Macron: May 11 is start of deconfinement in France

Home confinement in France will continue until Monday May 11 President Macron has announced in his televised address to the nation tonight.

13 April 2020
By Sarah Smith (SA)

Key points from President Macron's address:

Schools and crèches will open progressively from May 11 so that all children can benefit again from schooling, currently some do not have internet access.

Workers in various sectors will also return to work then but restaurants, cafes, hotels and cinemas / theatres will stay closed. Large festivals will not recommence until mid-July. The situation will be evaluated each week and rules adapted as necessary.

Testing will accompany the move towards deconfinement, with health workers and the most fragile in the community taking priority. From May 11 France will be in a position to test everyone showing possible symptoms of Covid-19.

A voluntary and anonymous mobile telephone application is being reviewed and before May 11 the concept will be debated and clarified with an emphasis on following democratic principles, said the president. Many issues still are unknown about the return to normal life.

Not many French people have actually caught the virus meaning the ‘herd immunity’ principle cannot come into play. A vaccine is therefore the solution, he said, with more money going to funding this.

As to treatments, all options are being explored. President Macron stressed that much is still not known about the virus and everyone must keep going with courage.

Borders with non-European countries will remain closed.

From May 11, in partnership with mayors, the public will have access to masks due both to masks being imported now and also the work within France currently underway to make masks. President Macron did not speak about an obligation to wear a mask but mentioned a systematic use in certain situations such as within public transport.

In two weeks a more detailed plan for the May 11 deconfinement will be revealed by the government.

Vulnerable people with existing illnesses should remain isolated for longer so as to be protected.

The president was speaking from the Elysee just after 20:00 after the traditional applause and singing for health workers. It was his fourth address to the nation about the virus.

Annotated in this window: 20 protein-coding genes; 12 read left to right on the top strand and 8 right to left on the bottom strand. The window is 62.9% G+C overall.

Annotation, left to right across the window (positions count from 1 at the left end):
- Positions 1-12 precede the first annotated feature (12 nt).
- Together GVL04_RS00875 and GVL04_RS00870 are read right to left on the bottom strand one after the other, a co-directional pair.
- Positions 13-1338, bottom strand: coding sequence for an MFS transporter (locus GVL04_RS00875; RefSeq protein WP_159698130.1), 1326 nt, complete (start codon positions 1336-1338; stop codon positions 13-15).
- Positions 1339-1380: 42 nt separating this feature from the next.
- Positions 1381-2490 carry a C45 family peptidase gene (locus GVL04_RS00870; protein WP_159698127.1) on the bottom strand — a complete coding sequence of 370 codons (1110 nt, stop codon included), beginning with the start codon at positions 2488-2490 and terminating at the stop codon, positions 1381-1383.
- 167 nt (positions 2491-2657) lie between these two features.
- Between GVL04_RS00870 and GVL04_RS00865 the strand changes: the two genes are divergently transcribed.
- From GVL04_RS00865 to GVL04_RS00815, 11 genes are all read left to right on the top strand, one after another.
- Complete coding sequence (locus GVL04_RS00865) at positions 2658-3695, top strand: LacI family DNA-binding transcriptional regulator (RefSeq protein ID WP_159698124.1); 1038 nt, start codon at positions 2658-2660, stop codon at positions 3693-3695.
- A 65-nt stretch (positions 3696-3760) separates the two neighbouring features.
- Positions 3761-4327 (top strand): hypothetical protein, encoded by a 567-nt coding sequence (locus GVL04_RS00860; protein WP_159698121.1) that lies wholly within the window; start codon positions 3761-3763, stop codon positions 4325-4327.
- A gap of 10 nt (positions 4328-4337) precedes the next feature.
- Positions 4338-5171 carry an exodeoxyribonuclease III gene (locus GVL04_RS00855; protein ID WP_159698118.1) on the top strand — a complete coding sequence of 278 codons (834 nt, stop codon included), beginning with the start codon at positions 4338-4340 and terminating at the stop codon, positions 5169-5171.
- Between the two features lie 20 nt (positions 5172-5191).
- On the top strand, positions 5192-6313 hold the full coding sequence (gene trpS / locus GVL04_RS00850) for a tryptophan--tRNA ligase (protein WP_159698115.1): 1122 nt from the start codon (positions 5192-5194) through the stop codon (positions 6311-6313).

He thanked the public and acknowledged the work of the health workers and all the others keeping the country going and thanked the public for their efforts in difficult circumstances.

“Each of you, through your civic-mindedness, by respecting the rules of confinement, have made a change. The results are in. Several regions have been spared, and over the last few days, the number of people going into intensive care has been decreasing.

"Like every country in the world, we ran out of hospital gowns and we couldn't distribute as many masks as we wanted. As soon as these problems were identified, we mobilized. But I fully realize that when you're at the frontline, it's hard to hear that a global shortage is preventing deliveries (...). Wartime-like production has been established.

"Like you, I've seen failures, too much delay, unnecessary procedures, weaknesses in our logistics. We will draw all the consequences in due course.

“But the epidemic is not under control. We must continue strict home confinement.”

The president also emphasized that everyone suffering from other serious illnesses and chronic diseases must continue to receive all necessary care.

He announced a cancellation of charges and the strengthening of specific aids for businesses. Mayors will also be able to give financial aid to struggling families.

The announcement came as the latest figures released show the death toll has risen to 14,967 in France since the beginning of the epidemic (+574 in 24 hours).

In total 9,588 people have died in hospital and 5,379 in care homes and other establishments, the Directorate General of Health announced.

A further 6,821 patients are in a serious condition in intensive care, with 227 new patients admitted to these units within the last 24 hours. Taking into account discharges, there are now 24 fewer patients in intensive care, which, although a small number, represents the fifth day of decline.

Home confinement began in France on March 17.

Find an English translation of the speech here: https://tinyurl.com/ybcd3np6

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